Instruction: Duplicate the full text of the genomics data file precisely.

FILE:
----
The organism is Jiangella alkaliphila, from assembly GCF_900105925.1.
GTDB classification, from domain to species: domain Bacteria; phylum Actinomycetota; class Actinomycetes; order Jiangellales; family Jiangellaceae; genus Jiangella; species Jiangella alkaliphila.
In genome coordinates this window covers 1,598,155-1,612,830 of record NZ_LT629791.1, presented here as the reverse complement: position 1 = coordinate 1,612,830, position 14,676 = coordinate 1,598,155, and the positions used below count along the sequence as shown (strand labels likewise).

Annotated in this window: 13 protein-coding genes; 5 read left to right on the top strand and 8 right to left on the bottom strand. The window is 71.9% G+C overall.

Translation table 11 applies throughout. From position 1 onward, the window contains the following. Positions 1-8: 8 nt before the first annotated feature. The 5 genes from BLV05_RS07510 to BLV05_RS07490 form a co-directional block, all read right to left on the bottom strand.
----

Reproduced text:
The organism is Jiangella alkaliphila, from assembly GCF_900105925.1.
GTDB classification, from domain to species: domain Bacteria; phylum Actinomycetota; class Actinomycetes; order Jiangellales; family Jiangellaceae; genus Jiangella; species Jiangella alkaliphila.
In genome coordinates this window covers 1,598,155-1,612,830 of record NZ_LT629791.1, presented here as the reverse complement: position 1 = coordinate 1,612,830, position 14,676 = coordinate 1,598,155, and the positions used below count along the sequence as shown (strand labels likewise).

Annotated in this window: 13 protein-coding genes; 5 read left to right on the top strand and 8 right to left on the bottom strand. The window is 71.9% G+C overall.

Translation table 11 applies throughout. From position 1 onward, the window contains the following. Positions 1-8: 8 nt before the first annotated feature. The 5 genes from BLV05_RS07510 to BLV05_RS07490 form a co-directional block, all read right to left on the bottom strand.